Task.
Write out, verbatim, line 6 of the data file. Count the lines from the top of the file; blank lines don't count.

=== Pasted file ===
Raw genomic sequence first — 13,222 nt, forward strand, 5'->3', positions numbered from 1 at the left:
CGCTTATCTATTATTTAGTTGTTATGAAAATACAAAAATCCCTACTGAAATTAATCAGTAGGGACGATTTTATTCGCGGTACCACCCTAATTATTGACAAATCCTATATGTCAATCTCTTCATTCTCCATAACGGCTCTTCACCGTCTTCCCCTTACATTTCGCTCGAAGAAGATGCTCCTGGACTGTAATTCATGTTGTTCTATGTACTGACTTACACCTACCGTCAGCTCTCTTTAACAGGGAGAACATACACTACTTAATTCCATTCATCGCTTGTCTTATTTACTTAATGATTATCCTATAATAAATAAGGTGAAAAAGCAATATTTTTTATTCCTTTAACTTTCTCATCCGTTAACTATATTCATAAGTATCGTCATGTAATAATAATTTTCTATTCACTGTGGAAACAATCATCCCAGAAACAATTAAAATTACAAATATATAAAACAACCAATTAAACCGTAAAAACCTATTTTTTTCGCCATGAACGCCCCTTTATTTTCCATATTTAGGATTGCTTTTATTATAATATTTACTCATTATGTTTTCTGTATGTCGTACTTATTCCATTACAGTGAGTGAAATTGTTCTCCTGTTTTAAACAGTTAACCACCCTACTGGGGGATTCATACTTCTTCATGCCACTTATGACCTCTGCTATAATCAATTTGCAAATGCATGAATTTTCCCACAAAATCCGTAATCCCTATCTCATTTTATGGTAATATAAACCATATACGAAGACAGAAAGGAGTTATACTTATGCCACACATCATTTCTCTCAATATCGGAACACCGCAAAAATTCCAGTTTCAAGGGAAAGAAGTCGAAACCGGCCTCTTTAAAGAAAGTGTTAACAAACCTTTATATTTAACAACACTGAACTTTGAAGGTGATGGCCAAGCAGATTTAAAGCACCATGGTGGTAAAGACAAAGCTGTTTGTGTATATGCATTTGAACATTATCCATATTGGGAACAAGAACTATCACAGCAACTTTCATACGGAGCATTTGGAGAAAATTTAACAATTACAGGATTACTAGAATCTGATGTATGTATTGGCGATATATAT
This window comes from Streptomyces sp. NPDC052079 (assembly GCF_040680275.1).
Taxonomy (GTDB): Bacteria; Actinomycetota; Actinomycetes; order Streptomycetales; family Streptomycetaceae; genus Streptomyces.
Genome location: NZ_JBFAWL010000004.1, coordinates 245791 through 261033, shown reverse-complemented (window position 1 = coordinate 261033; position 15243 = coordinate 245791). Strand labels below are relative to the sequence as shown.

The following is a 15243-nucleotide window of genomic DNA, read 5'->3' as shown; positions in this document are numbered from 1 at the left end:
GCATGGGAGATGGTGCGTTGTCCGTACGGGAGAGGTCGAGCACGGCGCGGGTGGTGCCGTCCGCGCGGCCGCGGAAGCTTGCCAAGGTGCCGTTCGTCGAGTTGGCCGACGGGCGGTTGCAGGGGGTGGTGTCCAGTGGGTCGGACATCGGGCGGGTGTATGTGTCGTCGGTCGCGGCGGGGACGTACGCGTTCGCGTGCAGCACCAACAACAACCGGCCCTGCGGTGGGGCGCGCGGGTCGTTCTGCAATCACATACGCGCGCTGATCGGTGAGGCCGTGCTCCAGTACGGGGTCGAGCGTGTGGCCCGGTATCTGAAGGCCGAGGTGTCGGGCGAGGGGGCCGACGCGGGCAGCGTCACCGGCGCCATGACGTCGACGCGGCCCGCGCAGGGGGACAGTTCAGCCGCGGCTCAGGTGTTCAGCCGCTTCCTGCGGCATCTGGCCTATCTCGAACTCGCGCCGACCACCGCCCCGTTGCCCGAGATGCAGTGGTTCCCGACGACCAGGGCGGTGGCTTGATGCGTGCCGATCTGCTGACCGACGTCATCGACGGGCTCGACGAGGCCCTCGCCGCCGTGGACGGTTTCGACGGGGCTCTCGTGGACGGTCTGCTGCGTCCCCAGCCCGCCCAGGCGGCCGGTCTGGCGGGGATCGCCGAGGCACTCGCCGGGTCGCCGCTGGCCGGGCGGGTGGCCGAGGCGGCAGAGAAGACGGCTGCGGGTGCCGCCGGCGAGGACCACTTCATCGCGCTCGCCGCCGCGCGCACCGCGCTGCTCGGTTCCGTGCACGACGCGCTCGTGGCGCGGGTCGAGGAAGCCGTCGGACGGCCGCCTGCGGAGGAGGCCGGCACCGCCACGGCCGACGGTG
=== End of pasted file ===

The following is a 15243-nucleotide window of genomic DNA, read 5'->3' as shown; positions in this document are numbered from 1 at the left end: